San Francisco can now enforce laws relating to homeless sweeps following court rulings

ByTim Johns and Gloria Rodríguez KGO logo
Tuesday, July 9, 2024
SF can now enforce homeless sweep laws following court rulings
San Francisco will soon be able to sweep homeless camps without previous, court-ordered restrictions.

SAN FRANCISCO (KGO) -- San Francisco will now be able to cite and arrest unhoused people if they reject services as the city looks to ramp up enforcement of encampment sweeps.

Following a recent Supreme Court ruling, on Monday an appeals court overturned an injunction that paused the city's efforts to enforce laws preventing people from staying out on the street.

This is a move that City Attorney David Chiu believes will allow officials to more effectively tackle the problem.

Until now, the city has been clearing parts of encampments if they posted a health or safety risk on sidewalks but they could not force unhoused people to leave, even if they refused shelter or services.

Chiu says the city has spent billions of dollars on homeless services over the years.

"We could make all the offers of shelter and services that we wanted but there were many moments where unhoused folks would simply reject or refuse services. Reject offers of shelter," said Chiu.

MORE: Why some of SF's formerly unhoused set up tents, frequent the streets again

Homelessness remains a top concern for San Francisco voters.

At Monday night's mayoral debate hosted by KTVU, candidates laid out their plans to address the crisis, with the two currently not in city government - promising stricter measures.

"I believe our sidewalks belong to everybody in San Francisco. They belong to young children, they belong to families, they belong to the elderly," said Mark Farrell.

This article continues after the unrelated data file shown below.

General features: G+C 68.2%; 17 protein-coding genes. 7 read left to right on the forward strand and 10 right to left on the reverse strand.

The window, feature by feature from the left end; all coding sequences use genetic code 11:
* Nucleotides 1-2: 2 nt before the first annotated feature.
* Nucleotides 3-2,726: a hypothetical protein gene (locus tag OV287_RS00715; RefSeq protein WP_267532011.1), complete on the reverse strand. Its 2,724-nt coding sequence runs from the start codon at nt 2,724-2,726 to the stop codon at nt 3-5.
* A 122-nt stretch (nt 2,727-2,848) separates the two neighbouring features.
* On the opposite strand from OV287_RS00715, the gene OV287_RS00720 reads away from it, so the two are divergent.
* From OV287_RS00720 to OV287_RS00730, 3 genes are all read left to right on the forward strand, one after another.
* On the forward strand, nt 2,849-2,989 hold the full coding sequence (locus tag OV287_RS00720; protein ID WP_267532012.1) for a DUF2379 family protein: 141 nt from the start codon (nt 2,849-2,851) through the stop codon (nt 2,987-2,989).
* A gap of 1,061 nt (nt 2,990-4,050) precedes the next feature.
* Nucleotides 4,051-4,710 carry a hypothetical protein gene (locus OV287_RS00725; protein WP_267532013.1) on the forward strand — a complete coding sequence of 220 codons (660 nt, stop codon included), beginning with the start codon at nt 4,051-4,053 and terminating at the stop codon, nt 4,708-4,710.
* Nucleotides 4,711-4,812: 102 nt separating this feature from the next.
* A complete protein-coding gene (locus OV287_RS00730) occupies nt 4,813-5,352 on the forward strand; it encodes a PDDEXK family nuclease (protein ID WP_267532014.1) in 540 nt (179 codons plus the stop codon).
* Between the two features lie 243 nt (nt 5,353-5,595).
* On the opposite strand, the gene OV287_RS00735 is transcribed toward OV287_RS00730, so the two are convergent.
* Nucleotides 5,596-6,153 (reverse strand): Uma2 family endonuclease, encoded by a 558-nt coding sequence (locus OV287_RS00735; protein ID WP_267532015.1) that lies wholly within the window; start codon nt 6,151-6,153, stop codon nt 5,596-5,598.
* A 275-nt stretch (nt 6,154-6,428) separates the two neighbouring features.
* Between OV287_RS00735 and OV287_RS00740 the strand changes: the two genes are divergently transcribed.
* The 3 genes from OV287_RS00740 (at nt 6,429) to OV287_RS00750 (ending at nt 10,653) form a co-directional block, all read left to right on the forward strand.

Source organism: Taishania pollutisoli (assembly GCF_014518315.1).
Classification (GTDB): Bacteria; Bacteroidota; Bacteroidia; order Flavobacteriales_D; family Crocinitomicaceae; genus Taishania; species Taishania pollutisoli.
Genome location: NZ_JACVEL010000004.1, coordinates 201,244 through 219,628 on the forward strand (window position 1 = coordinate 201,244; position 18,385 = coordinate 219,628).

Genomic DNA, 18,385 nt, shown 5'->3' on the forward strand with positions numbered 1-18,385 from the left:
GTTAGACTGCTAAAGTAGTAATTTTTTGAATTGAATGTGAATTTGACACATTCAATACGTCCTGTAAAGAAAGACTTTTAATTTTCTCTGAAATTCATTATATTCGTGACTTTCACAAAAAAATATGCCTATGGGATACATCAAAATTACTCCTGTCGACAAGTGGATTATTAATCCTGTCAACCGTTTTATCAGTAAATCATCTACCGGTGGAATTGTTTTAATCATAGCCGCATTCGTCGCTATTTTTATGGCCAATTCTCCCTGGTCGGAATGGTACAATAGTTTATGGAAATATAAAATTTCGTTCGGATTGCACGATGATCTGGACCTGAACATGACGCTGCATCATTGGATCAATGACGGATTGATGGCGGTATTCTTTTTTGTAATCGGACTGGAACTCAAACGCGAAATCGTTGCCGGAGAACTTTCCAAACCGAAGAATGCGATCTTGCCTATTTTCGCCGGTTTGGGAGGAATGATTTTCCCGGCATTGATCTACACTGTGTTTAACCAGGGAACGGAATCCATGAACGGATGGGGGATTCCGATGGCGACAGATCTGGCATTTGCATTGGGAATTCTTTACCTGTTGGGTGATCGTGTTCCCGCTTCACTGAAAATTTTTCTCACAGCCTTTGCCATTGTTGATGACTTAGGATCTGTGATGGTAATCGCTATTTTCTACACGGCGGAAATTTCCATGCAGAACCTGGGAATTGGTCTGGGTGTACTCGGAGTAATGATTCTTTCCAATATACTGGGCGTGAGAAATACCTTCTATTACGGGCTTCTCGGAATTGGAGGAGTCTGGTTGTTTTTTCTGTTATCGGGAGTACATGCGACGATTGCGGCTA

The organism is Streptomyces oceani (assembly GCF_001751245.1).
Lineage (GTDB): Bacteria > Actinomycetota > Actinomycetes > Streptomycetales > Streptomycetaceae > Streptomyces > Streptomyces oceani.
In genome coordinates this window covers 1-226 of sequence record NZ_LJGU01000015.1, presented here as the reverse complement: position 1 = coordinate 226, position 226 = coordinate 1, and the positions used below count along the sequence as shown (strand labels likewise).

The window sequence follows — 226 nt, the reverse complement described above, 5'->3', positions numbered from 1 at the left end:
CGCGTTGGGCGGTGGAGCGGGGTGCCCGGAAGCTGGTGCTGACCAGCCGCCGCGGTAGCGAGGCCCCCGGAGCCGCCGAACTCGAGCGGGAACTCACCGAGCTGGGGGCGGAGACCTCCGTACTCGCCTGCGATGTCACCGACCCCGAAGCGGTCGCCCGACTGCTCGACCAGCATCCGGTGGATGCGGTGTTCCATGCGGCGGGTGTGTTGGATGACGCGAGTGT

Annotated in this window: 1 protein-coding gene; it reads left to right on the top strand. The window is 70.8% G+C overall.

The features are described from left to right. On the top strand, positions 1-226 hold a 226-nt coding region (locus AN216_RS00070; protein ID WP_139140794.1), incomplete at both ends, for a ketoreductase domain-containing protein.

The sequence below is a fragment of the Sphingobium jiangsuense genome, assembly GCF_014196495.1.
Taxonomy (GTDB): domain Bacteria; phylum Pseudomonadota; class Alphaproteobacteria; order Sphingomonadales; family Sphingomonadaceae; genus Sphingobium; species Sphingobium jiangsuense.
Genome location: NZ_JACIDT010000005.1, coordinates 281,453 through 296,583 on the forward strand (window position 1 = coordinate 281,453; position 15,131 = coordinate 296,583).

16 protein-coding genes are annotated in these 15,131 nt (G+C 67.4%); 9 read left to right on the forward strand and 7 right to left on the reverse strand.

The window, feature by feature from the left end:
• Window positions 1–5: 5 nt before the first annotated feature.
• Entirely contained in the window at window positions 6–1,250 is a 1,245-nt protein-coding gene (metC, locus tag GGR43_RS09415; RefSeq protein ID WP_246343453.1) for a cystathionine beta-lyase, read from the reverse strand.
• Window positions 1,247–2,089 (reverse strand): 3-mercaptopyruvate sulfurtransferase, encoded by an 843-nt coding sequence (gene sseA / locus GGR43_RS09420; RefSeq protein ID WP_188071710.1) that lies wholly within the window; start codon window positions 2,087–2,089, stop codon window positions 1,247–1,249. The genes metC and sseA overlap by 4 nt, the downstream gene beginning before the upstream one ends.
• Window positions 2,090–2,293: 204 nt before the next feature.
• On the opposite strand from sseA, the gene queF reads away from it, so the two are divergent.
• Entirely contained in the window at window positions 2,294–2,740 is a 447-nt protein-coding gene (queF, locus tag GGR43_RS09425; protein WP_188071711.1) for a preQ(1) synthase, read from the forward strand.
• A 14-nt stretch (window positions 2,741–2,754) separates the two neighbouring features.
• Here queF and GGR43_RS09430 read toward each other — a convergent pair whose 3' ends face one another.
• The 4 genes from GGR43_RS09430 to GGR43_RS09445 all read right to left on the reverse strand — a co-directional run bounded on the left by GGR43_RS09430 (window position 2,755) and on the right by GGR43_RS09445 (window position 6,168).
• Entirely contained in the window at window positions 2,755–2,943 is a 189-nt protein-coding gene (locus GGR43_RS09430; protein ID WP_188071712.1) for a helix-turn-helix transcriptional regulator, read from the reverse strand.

Entrepreneur Daniel Lurie added, "Under my watch, we are going to stand up 1,500 shelter beds in the first six months of my administration. People will no longer be able to resort to nor will they be allowed to stay on our streets."

There are many people in San Francisco who disagree with the recent court rulings though. And some of them accuse city leaders of using homeless people for political theater.

MORE: SF says homeless population is at lowest level in years. So why are some costs going up?

That includes Nisha Kashyap, whose Lawyers' Committee for Civil Rights was part of a lawsuit that sued the city over the rights of unhoused people.

"We as a community and our political leadership, over decades not just the current leadership but going back decades, have made concerted choices to dis invest in affordable housing and instead invest in policies that push people out," Kashyap said.

Kashyap believes these sweeps will only push people from place to place and ultimately do little to solve the problem.

She's instead, calling on elected leaders to invest in what she believes are real solutions.

"Cities will be in a race to the bottom to enact the most punitive, harmful ordinances or laws that they can designed to push people out of their communities," Kashyap said.

There's still ongoing litigation regarding how the city deals with homeless folks' property. A lower court is expected to rule on that soon.

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